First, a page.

Wednesday, March 15, 2017

What is The Difference Between the 3 Main Types of Iron Filter Media?

We use a few different methods used to remove iron and manganese from well water.  

Iron and manganese are typically found in groundwater in a dissolved state and have a clear color. 

While there are various less common treatment methods used (such as ion exchange and ultra-filtration), the most effective and popular systems oxidize (turn to rust) the clear state of iron to a rust or solid form so the solid particles can then be filtered out. 

The oxidation step can be accomplished with aeration, chlorine (gas, sodium hypochlorite, calcium hypochlorite or on-site generation of sodium hypochlorite), chlorine dioxide, potassium or sodium permanganate, or ozone.

The most common methods are aeration and chlorine injection.

Oxidation… Then Filtration

Filter media is the granular sand-like media found in backwashing iron filters.
The filter media used in the filtration step after oxidant injection can be generally divided into three types:
  1. Sand/anthracite media
  2. Various media coated with manganese dioxide
  3. High purity manganese dioxide ore

Sand and Anthracite Dual Media
Filter sand combined with a top player of anthracite coal, typically employed with conventional sedimentation and filtration have been used for many years to remove iron and manganese. These processes require careful operation to achieve complete removal. 

They often operate at lower flow rates compared to manganese dioxide media. A big advantage is lower cost.  If manganese is present in the feed water, filter sand can develop a layer of manganese dioxide over time and operate as a catalyst like manganese dioxide coated and manganese ore media.

Manganese Dioxide Coated Iron Filter Media

Several different types of manganese dioxide coated filter media are used in iron and manganese treatment.

Manganese dioxide coatings act as a catalyst for the oxidation and reduction of iron and manganese.

Coated filter media such as manganese greensand typically contain 1% - 10% manganese oxide in a coating over a mineral substrate such as silica or dolomite.

To provide the oxidizing power to precipitate iron and manganese, greensand iron filters are automatically cleaned and regenerated with potassium permanganate during each backwash cycle. This is known as ‘intermittent regeneration’.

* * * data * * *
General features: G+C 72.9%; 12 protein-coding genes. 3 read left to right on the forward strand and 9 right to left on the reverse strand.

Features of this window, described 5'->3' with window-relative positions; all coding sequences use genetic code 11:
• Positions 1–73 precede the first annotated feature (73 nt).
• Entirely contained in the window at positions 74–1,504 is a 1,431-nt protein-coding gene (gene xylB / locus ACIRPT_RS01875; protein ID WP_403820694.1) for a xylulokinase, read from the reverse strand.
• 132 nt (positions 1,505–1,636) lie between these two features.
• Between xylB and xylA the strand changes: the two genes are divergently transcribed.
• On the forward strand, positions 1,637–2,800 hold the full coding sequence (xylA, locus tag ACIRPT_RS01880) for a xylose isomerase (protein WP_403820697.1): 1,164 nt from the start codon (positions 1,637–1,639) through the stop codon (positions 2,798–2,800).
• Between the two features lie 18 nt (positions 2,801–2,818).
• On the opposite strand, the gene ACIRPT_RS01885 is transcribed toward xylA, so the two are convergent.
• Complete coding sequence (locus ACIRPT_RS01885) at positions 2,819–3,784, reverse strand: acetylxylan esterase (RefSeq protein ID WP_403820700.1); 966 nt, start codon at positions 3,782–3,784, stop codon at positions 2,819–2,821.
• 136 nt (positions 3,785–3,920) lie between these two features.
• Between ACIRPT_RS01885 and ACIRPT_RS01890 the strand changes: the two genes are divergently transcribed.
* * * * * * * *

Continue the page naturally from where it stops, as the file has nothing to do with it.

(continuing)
More commonly ‘continuous regeneration’ is used.  This involves injecting chlorine, and sometimes potassium permanganate, ahead of the filter to regenerate the filter media continuously:  

In some applications where the water has hydrogen sulfide “rotten egg” odor in it, and/or iron bacteria, pre-chlorination or ozone gas injection also aids in oxidizing the hydrogen sulfide and disinfecting the water.   Ozone has the added benefit of not increasing the formation of THM’s if organic matter is present as is the case with chlorine.  
High Purity Manganese Dioxide Solid Core Iron Filter Media
Unlike manganese greensand which is coated with a manganese oxide coating, manganese dioxide iron filters use a natural mined solid manganese oxide ore in a relatively pure form.  
Most manganese ore is often found in lower concentrations of less than 50% manganese and is widely used to in the manufacture of batteries and many other important industrial uses.

In a few areas in the world, there are mines that contain manganese with a very high concentration of manganese oxide with highly active nsutite and pyrolusite structures.   This mineral is selected and carefully graded especially for water treatment. 
Manganese dioxide solid core iron filter media such as NSF certified Pro-OX media, utilize an oxidation-reduction reaction and filtration process like greensand, but at a much higher level of performance.  This type of filter media contains greater than 85% manganese dioxide.
Because of the higher performance, faster throughput can be realized, and higher flow rates with smaller filter vessels can be used.  Depending on pH and other water chemistry factors a contact retention tank may not be required and injection of oxidants can be accomplished directly upstream of the filter media.
The performance of this type of media is directly related to the purity of the manganese dioxide ore, the porosity of the granules, and the level of highly active sites on the mineral structure.  The higher the purity and the more porous the media is, along with strict particle sizing (high uniform coefficient) can have a tremendous effect on how well this type of manganese dioxide media performs.  

These filters can use either Intermittent or Continuous Regeneration.
In many applications where the ORP can be raised above 200 millivolts with aeration alone, no chemical regeneration is required.   An aeration treatment plant will include air injection under pressure where the water flows through a tank containing dissolved air.  This increases the dissolved oxygen in the water and raises the ORP so the manganese dioxide media can be regenerated with simple backwashing and rinsing.
This type of solid manganese dioxide is very long lasting and easily lasts 10 to 15 years.